User Stories

In The Beginning There Was Sound: Guest Post by Morgan Martins

Editor’s note: we’re happy to introduce a new guest author, Morgan Martins, who will share with us her experiences with hearing loss and receiving a MED-EL cochlear implant. Here is her first post:

My ears have always been my Achilles’ heel. My first disease was an ear infection at just 3 months old, and after that ear troubles became a regular companion. My mum would try everything to prevent another infection or the slightest earache, from earplugs while swimming to earmuffs in the winter. I had to comply or be stricken by the powers of Mum Almighty, which in some cases was worse than the earache itself!

Growing up meant to get used to this silent companion named earache. I’ve grown to respect my ears, the best that I knew anyway. I’ve never used cotton buds to clean them, avoided loud music, and even when I was the first woman DJ to perform in Algarve most times I was conscious about avoiding the speakers. (Well, I tried to behave most times, but a teenager will always be a tad inconsequent!)

In August, 2009, I lost hearing in my right ear. But, I didn’t make much of it. Why? First, because I still had a good one so I put my good ear forward and carried on. Secondly, I had moved back from London to Lisbon, in order to support my mum fighting cancer. She was my priority. Between her weekly visits to chemotherapy and exams routine, I had little time and or emotional availability to worry or think about myself. Plus, there was the still good ear.

Becoming deaf in my right ear didn’t upset me, no, it didn’t, what truly upset me was vertigo and balance problems.

It was only in January, 2010, that I was diagnosed with Ménière’s Disease: the fancy name for a trinity of health problems including vertigo, tinnitus, and hearing loss.

Vertigo was the next one to show up, in February, 2006. Initially I didn’t make much of it. Ok, so I was a bit dizzy. I had problems keeping on top of my surfboard, on top of my rollerskates, on top of my bike and motorbike, and ultimately I had this permanent feeling of walking as if I were drunk. So, over the summer of 2006 I visited an ENT doctor and had two MRIs, saw a neurologist, saw yet another ENT Doctor, and had a wide range of exams. I tried hyperbaric treatments and balance rehabilitation exercises but the problem persisted.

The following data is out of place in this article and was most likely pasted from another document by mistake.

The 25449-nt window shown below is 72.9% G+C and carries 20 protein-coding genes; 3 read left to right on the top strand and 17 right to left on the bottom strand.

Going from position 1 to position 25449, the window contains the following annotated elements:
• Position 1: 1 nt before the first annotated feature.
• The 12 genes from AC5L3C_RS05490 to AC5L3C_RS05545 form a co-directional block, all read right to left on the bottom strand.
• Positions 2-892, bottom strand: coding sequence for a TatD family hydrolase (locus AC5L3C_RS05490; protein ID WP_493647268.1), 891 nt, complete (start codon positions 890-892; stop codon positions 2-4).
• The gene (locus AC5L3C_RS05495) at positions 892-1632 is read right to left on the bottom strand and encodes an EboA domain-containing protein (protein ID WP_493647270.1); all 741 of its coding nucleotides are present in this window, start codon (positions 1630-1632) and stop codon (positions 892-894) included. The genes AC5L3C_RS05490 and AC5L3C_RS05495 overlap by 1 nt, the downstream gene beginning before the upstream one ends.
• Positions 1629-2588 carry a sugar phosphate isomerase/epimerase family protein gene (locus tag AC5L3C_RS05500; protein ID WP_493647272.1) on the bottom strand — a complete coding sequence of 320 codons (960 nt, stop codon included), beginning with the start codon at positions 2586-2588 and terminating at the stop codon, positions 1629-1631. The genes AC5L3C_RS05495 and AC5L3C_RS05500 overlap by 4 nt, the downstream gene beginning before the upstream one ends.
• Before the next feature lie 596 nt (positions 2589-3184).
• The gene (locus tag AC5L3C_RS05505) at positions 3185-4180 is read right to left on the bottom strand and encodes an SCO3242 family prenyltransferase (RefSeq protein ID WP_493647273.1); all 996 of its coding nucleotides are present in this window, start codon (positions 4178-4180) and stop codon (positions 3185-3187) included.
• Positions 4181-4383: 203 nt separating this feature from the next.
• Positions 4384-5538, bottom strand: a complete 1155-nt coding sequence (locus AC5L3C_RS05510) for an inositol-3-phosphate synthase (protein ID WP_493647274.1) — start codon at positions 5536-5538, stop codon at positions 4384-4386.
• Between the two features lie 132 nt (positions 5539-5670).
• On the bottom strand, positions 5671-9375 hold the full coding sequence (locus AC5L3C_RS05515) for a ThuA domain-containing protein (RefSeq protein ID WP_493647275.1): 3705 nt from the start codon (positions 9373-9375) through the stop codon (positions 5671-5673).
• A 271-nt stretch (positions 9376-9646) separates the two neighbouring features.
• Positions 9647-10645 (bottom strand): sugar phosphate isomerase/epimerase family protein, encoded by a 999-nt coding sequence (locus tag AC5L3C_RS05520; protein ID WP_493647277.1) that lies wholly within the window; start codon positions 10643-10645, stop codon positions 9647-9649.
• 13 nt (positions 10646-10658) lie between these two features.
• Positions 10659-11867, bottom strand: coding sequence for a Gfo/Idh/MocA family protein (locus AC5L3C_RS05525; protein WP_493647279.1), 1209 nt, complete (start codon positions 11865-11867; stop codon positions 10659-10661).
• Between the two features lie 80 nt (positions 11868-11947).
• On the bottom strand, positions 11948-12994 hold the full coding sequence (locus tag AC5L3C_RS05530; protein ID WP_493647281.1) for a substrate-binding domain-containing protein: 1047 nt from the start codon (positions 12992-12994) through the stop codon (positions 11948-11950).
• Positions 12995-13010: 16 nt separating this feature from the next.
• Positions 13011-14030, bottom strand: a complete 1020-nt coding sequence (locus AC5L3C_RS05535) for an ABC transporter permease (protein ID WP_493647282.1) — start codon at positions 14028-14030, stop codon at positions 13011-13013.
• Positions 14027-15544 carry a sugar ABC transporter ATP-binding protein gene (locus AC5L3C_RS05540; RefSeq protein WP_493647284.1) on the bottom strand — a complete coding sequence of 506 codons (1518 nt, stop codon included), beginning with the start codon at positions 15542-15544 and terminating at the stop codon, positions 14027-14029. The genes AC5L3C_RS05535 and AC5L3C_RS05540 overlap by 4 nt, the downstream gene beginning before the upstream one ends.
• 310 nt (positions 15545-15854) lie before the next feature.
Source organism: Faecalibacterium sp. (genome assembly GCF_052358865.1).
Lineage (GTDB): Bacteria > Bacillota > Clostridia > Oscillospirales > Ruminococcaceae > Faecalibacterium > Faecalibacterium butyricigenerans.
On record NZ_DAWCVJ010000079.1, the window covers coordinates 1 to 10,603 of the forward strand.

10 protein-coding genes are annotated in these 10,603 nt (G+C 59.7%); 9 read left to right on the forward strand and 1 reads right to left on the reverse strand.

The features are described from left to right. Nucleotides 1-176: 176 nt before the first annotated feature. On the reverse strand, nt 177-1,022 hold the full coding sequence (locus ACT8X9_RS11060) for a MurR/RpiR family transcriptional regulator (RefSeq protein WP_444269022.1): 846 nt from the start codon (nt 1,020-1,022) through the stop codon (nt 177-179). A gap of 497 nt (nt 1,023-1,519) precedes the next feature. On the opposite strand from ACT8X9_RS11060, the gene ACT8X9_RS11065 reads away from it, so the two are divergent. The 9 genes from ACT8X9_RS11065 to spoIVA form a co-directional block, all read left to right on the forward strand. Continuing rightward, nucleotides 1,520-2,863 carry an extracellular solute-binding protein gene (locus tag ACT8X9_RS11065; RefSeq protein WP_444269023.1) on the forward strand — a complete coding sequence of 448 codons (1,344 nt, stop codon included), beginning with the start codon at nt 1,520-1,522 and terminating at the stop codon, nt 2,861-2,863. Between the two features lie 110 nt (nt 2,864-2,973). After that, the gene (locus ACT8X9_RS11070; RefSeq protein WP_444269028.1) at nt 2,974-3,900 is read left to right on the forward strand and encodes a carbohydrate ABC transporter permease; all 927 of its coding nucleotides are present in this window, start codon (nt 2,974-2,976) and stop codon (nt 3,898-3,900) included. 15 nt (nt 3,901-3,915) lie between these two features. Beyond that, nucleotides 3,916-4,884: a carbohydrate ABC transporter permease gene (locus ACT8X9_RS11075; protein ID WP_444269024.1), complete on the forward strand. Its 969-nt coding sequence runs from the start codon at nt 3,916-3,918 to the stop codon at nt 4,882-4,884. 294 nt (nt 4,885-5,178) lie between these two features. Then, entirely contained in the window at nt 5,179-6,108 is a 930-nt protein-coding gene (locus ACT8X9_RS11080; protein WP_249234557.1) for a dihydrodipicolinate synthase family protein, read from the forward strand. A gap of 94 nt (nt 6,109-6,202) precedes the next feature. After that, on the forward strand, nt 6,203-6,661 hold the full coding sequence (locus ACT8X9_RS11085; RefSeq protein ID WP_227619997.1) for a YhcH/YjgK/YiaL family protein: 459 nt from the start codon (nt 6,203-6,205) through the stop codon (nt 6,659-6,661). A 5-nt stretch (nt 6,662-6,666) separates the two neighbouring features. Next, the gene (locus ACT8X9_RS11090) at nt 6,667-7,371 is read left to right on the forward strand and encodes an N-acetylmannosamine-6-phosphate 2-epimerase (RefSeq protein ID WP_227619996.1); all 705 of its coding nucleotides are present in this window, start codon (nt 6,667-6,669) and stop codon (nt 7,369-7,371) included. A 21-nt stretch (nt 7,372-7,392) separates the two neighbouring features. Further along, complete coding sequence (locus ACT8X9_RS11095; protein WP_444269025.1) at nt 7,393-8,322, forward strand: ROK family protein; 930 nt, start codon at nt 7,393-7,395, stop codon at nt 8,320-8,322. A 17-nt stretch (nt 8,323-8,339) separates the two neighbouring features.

Then, the vertigo caused a series of crushing blows and shattered dreams. I had to stop riding my Yamaha Virago 125CC motorbike due to the vertigo, and stopped surfing in August, after three accidents while surfing including a near drowning. I thought to myself “Well, Morgan Margarida, if you want to keep living you better stop this too.” And I stopped. I also stopped cycling, and skateboarding, and for a moment I thought I had stopped living too.

My mum’s needs played a huge part in overcoming all the feelings of sadness. I was essential to her and I needed to be strong and jolly, focus on her needs, and provide her with healthy experiences. So, I put my pain and losses aside. Fortunately, in October, 2009, her cancer was so tiny that she was able to stop her chemotherapy treatments. I then spoke with her and said that although I had put my life on standby for her, now I needed to go back to living my life.

I moved back to London in May, 2010 with my fiancée and we were worked on starting our life together in London. That is, finding the right place and a good job and so on. And, as soon as we were getting our lives in order, on the November 1, 2010, I woke up to a completely silence.

I got out of bed thinking “It’s an awful quiet!” It was only when I flushed the toilet that I noticed something missing: the sound, the sound of the water flushing down the toilet. I spoke loud, spoke those words that you always speak when testing microphones and sounds for the radio and or concerts: “One, two, one, two, Ah, Ah” and…nothing.

I remember feeling sheer panic and pain, running down the stairs with tears in my eyes, a feeling that someone’s hand was holding my heart and throat very tight, so tight I couldn’t breathe. And I run to my fiancée and spoke as I could: I can’t hear a thing. I’m deaf darling. I can’t hear. I stared at her. I looked for a comfort word, a solution, but there was nothing except making our way to the hospital.

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